Number two: embarrassment. Mistakes are made everywhere, but nobody likes to see them publicized. Nevertheless, if the Planet hadn’t learned that toxic dredging spoils were being dumped on sensitive habitat in Aquatic Park, it might still be happening. The California Public Records Act requests we filed made a big difference for our stories, though without citizen tips we wouldn’t have known about it at all.
The fairly recent practice of inserting oxymoronic Public Information Officers in between government and the press seldom helps information flow. Unfortunately, many who hold these jobs seem to regard themselves as gatekeepers, eager to deliver the good news but to hide the bad.
With occasional exceptions, getting information out of the Berkeley police has been like pulling teeth ever since the Planet was revived and before. PIOs come and go, but the problem persists. The Los Angeles Times, in a story on the recent killing of a student from southern California, mentioned, as if it were surprising, that they couldn’t get Berkeley police to return their calls. We’re used to it, although some individual PIOs have made more effort than others.
Individual police officers at crime scenes are strictly forbidden to talk to press or public. This sometimes creates a lot of anxiety, as in last week’s chase of car hijackers through the Claremont District hills, with many police cars from several jurisdictions visible for hours. Concerned citizens often call the Planet in situations like this, but we can seldom tell them much, though we do our best to find out what’s up. Reporters with many years of experience on the crime beat say they’ve never worked anywhere that it was harder to get information from the police than Berkeley.
Many, though not all, school employees seem to think they’re similarly restricted. We do get lots of enthusiasm about worthwhile projects from school sources, but there’s an understandable tendency to want to sweep problems under the rug.
What could a Berkeley Sunshine Ordinance add to the provisions of the California Public Records Act and the Brown Act? Both have many loopholes easily exploited by officialdom. At best they’re bare bones, but a tough BSO would put some meat (or tofu, if you prefer) into the mix.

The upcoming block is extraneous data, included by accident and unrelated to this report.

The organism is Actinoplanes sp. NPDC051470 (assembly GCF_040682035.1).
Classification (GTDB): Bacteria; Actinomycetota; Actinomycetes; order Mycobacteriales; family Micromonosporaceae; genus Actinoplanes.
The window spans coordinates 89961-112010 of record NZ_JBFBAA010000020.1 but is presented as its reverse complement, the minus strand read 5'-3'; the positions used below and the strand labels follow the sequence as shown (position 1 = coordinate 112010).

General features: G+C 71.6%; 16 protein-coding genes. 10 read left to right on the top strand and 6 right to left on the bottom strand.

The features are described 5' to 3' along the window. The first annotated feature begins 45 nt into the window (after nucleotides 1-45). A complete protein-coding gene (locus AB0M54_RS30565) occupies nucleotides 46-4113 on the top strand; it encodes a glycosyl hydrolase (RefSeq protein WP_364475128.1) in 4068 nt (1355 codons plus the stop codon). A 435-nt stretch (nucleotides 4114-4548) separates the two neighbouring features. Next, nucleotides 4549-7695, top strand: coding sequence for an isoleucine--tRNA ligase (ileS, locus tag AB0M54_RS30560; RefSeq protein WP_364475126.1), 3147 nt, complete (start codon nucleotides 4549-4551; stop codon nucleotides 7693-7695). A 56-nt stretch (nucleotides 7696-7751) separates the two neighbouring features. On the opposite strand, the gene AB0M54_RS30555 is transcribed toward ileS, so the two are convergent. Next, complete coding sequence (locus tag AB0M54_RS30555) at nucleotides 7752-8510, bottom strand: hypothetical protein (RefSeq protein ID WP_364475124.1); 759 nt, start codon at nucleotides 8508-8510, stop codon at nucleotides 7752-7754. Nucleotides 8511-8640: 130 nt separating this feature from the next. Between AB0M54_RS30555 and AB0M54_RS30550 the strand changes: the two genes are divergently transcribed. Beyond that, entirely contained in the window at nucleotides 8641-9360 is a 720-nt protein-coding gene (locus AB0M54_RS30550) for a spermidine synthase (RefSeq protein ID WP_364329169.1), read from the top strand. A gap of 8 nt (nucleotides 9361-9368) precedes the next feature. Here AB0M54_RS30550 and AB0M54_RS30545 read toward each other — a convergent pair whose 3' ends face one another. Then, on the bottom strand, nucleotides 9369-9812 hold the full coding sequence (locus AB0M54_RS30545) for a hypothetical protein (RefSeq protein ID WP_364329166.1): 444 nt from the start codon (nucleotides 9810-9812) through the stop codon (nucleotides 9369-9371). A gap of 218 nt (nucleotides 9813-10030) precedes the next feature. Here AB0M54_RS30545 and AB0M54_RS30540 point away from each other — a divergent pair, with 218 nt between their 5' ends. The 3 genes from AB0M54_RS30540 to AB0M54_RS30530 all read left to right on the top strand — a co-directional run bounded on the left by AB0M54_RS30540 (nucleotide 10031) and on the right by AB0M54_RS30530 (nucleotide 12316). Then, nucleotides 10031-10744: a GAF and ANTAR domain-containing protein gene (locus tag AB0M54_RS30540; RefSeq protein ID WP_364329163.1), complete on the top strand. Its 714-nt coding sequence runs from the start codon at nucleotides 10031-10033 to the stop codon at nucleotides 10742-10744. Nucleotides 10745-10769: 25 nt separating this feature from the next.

A couple of examples: An enormous percentage of the information the City Council and commissions needs to make decisions is TBD, To Be Delivered. It’s not online. It’s not in the printed packets sent out ahead of time. Often it’s reviewed hastily during meetings, if at all, by the decision-makers, and it’s not given to the press or to citizens in time for meaningful public input into the decision process beforehand.
And then there’s the public’s right to have input at the meetings themselves. Rules for how this is to be done have been modified in Berkeley in the past year under threat of a lawsuit because of actual Brown Act violations, but there’s still room for a lot of improvement. There’s a pressing need for rules which are clearly codified and always followed, especially when the moderator is a mayor who is, shall we say delicately, distractible.
When the citizen committee’s Berkeley Sunshine Ordinance draft is in close-to-final form, we hope to put it up on the Planet’s web site, to give our readers a last chance to add their ideas to the mix. In the meantime, please send us your letters and comments about pressing issues which you’d like to make sure are addressed by the drafters, and we’ll pass them on. Open government is everyone’s responsibility.